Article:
The goal of the minimum viable product, or MVP, is to create a basic version of the product for initial testing and feedback.  This MVP is meant to capture the game’s identity. In the image below, you can see the MVP for Safe Landing, which includes key gameplay mechanics and essential features found in the storyboard. It is important for the entire team — curriculum developers, the digital team and SMEs — that it aligns with everyone’s expectations since this is what they will be using to determine what to keep and what needs improvement after field testing. 

One important detail from the MVP below that you may have missed is the particles hitting the orbiter. If you recall, the first objective for this game is “Students will observe how the orbiter loses energy by transferring it to the air particles in Earth’s atmosphere as it glides (or falls) back to Earth.” This was a subtle, but necessary, change driven by the learning objectives.  

Safe Landing minimum viable product with gameplay mechanics (Smithsonian Science Education Center)
Safe Landing minimum viable product with gameplay mechanics. (Smithsonian Science Education Center)

Phase 6: Field testing in real classrooms 

Field testing in real classrooms provides a crucial opportunity to assess the MVP’s real-world effectiveness and gather invaluable feedback from educators and students. Negative feedback, technical glitches or a misalignment with learning outcomes can signal potential problems. To ensure success, it is essential to actively respond to the feedback received, promptly address any technical issues that may arise and use the insights gained from the field testing to refine and enhance the MVP. Ultimately, we are aiming to optimize its impact on the learning experience. 

For example, in our fifth-grade single-player digital strategy game titled Aquation: The Freshwater Access Game, students take actions such as building pipes, conducting research and desalinating water to solve the world’s freshwater crisis. Many students who played the MVP for Aquation, shown below, found that the game made it too easy to achieve freshwater access for all. They noted that it didn’t seem very realistic, which reduced their engagement and overall sense of accomplishment and learning.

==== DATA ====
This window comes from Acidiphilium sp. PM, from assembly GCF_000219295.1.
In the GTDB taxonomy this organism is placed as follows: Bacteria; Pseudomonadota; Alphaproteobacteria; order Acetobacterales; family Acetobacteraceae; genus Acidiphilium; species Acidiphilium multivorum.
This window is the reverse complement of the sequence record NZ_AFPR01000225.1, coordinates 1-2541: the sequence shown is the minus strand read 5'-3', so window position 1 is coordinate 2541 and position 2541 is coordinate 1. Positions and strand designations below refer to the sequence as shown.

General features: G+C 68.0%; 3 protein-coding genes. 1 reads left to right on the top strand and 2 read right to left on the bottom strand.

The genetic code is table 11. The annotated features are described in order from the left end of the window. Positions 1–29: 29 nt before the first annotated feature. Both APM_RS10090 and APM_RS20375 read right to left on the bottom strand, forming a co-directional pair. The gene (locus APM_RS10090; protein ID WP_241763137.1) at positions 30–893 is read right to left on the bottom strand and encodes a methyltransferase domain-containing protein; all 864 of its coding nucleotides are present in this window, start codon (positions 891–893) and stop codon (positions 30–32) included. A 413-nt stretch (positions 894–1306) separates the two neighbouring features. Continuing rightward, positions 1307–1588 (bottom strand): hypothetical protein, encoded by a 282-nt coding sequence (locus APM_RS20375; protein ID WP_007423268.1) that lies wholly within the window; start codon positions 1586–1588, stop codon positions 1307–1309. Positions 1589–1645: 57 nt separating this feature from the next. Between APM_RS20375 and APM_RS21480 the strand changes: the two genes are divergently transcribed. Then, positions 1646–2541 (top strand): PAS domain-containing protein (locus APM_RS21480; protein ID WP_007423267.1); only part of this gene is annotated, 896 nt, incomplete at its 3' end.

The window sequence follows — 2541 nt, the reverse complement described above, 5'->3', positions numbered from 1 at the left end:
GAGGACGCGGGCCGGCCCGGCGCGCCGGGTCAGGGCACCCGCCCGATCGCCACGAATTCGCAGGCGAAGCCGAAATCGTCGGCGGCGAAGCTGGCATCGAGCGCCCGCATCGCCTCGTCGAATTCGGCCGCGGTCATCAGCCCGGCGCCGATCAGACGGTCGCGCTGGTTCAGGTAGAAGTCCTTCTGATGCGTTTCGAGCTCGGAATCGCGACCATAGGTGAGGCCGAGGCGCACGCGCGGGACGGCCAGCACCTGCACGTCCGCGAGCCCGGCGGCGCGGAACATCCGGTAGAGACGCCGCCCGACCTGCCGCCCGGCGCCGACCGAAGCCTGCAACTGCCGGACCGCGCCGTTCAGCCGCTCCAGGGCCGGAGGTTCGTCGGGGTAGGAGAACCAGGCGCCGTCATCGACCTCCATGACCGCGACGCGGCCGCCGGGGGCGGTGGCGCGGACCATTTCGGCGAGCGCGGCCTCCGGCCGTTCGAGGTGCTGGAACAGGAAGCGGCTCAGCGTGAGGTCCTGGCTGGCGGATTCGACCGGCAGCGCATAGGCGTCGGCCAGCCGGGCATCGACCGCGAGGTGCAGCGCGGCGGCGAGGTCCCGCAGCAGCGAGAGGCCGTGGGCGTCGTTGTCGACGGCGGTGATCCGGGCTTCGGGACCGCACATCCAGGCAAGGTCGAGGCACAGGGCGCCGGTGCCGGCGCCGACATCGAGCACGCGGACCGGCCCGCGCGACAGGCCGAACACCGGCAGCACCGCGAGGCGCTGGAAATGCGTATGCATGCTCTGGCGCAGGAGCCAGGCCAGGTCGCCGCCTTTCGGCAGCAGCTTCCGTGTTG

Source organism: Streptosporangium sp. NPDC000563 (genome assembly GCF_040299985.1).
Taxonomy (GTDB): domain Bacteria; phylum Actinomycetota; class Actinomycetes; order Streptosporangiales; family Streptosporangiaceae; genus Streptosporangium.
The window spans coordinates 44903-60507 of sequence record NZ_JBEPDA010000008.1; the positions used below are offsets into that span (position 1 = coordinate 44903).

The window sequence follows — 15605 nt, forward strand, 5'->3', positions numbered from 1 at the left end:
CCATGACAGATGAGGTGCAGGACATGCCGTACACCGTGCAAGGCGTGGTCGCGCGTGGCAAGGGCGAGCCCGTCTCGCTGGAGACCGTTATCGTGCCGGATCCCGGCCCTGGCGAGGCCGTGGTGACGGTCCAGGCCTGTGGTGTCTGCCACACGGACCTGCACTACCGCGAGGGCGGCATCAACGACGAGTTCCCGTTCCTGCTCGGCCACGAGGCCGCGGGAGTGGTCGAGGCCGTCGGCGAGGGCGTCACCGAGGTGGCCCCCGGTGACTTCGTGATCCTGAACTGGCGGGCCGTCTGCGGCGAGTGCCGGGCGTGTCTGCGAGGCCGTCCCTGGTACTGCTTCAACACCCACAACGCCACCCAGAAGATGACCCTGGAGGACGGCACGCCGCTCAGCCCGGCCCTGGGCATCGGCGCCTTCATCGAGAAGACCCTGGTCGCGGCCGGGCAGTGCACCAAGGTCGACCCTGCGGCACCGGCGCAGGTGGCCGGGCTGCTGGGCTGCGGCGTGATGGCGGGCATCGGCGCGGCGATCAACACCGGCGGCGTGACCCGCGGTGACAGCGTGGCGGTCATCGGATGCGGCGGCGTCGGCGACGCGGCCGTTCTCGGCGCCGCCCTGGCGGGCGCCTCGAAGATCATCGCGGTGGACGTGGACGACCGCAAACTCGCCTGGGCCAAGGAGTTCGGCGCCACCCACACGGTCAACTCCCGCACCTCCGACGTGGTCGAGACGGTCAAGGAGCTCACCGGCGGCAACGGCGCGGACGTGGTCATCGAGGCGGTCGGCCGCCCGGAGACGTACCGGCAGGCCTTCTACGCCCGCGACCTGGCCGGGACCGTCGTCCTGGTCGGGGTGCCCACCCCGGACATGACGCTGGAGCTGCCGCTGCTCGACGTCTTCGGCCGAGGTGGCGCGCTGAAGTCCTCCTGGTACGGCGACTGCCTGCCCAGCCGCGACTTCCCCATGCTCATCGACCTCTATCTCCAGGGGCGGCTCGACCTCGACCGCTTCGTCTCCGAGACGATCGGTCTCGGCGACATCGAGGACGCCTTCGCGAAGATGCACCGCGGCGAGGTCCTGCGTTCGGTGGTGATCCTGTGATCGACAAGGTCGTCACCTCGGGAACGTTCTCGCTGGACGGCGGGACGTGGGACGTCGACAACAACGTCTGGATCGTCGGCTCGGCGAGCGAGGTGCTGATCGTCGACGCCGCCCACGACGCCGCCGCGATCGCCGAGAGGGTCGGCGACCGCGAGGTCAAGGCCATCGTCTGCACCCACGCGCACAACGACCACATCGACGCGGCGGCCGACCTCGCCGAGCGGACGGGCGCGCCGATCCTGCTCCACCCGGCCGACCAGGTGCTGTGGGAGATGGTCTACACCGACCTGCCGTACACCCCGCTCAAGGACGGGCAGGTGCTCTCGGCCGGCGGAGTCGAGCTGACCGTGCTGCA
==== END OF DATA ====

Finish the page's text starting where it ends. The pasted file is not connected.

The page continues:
To make Aquation more challenging, we increased the cadence and impact of global drought events, added to the complexity of the research and investment aspects, and enhanced the cost and intricacy of desalination plants. The students spoke, and we listened, and that’s the point of field testing in real classrooms.  

Sixth-grade students field testing Aquation. (Smithsonian Science Education Center)
Sixth-grade students field testing Aquation. (Smithsonian Science Education Center)
Aquation minimum viable product. (Smithsonian Science Education Center)
Aquation minimum viable product. (Smithsonian Science Education Center)

Phase 7: Final development 

In the final development phase, the primary objective is to refine the MVP into the final product, drawing upon insights gained from field testing and reflections. Additionally, accessibility and access considerations, like providing alt text for images to assist visually impaired users, translating the content into other languages and integrating the digital games into the curriculum at the point of use, should be seamlessly integrated into this phase to ensure that the final product is inclusive and usable by a wide range of users, regardless of their abilities.  

At the Smithsonian, we understand it’s not just about the destination; it’s about the journey. As we strive to achieve transformative learning experiences in K-12 education and the Smithsonian secretary’s goal of bringing the Smithsonian into every classroom in the US, we know digital games like these are part of that larger mission. Our other digital games and digital assets — such as Smithsonian Science for Computational Thinking, the Women in STEM ebook series and Smithsonian Science for Makerspaces — are also part of that mission. We’re proud to be redefining how educational digital games can inspire and educate, one misstep at a time. 


Brian Mandell, Ph.D., is the division director of Curriculum, Communications and Digital Media for the Smithsonian Science Education Center. He oversees the development of innovative print and digital curricular assets that are accessible; research-based; focused on science and engineering practices and the United Nations Sustainable Development Goals; and are designed to empower teachers and incorporate Smithsonian objects, research and stories.   

Joao Victor Lucena is the digital instructional designer and producer at the Smithsonian Science Education Center. He designs and develops games, simulations and other digital media to create deep and engaging learning experiences to pair with Smithsonian Science Education Center curricula. 

Opinions expressed by SmartBrief contributors are their own.